This Open Access book explores heritage conservation ethics of post conflict and provides an important historical record of the possible reconstruction of the Bamiyan Buddha statues, which was inscribed in the UNESCO World Heritage List in Danger in 2003 as “Cultural Landscape and Archaeological Remains of the Bamiyan Valley”. With the condition that most surface of the original fragments of the Buddha statues were lost due to acts of deliberate destruction, this publication explores a reference point for conservation practitioners and policy makers around the world as they consider how to respond to on-going acts of destruction of cultural heritage.
Whilst there has been an emerging debate to the ethics and nature of heritage reconstruction, this volume provides a plethora of ideas and approaches concerning the future treatment of the Bamiyan Buddha statues. It also addresses a number of fundamental questions on potential heritage reconstruction: how it will be done; who will decide; and what it should be done for. Moreover when it comes to the inscribed World Heritage properties, how can reconstructed heritage using non-original materials be considered to retain authenticity?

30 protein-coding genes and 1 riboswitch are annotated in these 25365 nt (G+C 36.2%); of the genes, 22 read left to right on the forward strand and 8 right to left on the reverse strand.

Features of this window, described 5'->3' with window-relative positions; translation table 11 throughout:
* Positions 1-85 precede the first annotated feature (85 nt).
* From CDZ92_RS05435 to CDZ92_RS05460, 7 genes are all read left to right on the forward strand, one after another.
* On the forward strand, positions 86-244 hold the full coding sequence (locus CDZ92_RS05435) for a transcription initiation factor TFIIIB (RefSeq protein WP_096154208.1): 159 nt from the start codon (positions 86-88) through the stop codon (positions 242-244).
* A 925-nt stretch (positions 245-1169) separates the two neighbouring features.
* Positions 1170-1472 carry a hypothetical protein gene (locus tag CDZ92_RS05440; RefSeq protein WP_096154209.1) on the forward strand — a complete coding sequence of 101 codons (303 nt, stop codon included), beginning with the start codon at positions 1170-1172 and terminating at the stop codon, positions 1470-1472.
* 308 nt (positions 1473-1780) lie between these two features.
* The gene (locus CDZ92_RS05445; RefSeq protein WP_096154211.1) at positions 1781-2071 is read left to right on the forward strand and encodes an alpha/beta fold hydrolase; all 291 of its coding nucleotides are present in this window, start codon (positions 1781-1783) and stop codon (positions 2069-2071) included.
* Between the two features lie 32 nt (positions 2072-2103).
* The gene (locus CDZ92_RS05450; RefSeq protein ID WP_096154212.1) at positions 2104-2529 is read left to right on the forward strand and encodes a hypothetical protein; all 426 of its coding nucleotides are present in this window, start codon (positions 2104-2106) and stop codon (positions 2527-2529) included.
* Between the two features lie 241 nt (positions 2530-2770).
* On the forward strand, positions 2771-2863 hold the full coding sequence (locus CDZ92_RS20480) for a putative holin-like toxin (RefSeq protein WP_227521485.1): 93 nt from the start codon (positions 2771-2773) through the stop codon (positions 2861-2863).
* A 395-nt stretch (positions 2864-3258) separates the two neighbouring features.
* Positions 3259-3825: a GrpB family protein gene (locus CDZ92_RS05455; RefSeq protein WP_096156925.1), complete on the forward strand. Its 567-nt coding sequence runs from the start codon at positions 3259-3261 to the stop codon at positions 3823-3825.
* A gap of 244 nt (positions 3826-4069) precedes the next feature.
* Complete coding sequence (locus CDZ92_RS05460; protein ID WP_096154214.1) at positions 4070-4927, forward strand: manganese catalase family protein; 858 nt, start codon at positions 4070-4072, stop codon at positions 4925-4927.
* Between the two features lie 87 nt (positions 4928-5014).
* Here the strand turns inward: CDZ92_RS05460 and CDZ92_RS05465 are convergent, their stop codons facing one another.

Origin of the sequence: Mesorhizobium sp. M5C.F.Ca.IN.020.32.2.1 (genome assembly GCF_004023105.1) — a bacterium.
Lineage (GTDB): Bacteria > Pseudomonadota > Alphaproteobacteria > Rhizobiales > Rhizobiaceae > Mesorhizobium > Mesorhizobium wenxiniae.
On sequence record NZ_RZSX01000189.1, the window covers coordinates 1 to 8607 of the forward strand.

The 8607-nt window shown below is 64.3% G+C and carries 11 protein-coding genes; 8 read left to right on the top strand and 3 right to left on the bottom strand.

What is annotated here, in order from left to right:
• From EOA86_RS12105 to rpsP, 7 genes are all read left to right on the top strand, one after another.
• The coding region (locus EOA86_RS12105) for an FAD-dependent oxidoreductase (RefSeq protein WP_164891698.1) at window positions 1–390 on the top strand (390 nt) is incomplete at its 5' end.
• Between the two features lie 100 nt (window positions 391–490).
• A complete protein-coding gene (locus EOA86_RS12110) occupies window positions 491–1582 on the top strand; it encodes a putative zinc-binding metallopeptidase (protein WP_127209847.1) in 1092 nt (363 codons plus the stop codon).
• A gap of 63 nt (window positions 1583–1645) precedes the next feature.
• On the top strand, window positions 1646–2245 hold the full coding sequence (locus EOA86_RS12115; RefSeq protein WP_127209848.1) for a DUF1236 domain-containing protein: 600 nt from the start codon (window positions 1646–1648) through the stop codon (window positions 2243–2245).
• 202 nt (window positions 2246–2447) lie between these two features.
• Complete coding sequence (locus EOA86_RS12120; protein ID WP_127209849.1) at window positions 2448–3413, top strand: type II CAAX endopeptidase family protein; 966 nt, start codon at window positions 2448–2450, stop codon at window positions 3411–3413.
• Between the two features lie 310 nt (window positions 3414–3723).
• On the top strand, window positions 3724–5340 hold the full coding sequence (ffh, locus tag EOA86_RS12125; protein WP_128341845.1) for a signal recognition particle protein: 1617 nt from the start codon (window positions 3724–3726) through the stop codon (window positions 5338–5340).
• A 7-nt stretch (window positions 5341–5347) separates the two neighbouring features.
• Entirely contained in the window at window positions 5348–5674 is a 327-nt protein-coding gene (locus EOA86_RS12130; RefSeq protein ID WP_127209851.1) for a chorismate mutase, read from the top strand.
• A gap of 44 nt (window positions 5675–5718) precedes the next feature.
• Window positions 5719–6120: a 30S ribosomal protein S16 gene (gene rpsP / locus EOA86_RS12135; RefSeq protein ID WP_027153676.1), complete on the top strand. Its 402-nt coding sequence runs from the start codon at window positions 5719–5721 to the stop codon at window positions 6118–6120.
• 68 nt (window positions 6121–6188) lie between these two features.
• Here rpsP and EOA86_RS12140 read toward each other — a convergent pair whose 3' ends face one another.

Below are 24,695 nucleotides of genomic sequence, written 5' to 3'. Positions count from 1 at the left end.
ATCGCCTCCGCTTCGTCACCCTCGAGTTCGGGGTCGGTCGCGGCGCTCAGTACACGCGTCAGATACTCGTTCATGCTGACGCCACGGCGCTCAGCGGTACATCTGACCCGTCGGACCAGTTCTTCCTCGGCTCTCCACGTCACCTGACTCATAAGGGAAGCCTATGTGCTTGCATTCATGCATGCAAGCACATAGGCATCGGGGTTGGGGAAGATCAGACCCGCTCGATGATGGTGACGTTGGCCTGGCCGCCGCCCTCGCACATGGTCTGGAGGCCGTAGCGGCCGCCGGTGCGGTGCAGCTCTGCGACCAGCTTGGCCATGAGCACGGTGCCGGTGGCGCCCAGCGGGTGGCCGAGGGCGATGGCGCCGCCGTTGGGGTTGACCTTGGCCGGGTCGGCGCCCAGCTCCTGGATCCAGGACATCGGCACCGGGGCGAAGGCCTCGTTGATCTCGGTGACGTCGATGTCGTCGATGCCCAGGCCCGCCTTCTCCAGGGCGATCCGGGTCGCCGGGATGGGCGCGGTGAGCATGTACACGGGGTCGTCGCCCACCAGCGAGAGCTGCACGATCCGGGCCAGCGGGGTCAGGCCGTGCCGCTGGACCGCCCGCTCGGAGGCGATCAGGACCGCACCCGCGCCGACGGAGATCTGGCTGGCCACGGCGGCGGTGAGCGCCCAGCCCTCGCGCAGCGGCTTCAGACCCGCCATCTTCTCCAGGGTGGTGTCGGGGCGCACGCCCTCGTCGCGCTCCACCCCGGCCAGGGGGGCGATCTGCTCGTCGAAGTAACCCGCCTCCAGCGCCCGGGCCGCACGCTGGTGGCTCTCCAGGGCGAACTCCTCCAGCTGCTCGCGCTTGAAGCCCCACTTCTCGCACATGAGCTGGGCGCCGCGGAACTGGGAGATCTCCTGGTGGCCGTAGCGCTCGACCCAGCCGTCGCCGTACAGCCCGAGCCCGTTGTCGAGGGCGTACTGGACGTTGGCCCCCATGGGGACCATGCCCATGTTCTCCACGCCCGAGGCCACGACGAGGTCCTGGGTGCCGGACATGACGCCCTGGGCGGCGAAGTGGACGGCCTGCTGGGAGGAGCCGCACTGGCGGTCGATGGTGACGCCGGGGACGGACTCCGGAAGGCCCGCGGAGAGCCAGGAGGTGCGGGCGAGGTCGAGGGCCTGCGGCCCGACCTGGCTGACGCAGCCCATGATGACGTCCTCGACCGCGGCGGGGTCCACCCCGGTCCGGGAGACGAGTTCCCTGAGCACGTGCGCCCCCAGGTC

With a view to serving as a precedent for potential decisions taken elsewhere in the world for cultural properties impacted by acts of violence and destruction, this volume introduces academic researches, experiences and observations of heritage conservation theory and practice of heritage reconstruction. It also addresses the issue not merely from the point of a material conservation philosophy but within the context of holistic strategies for the protection of human rights and promotion of peace building.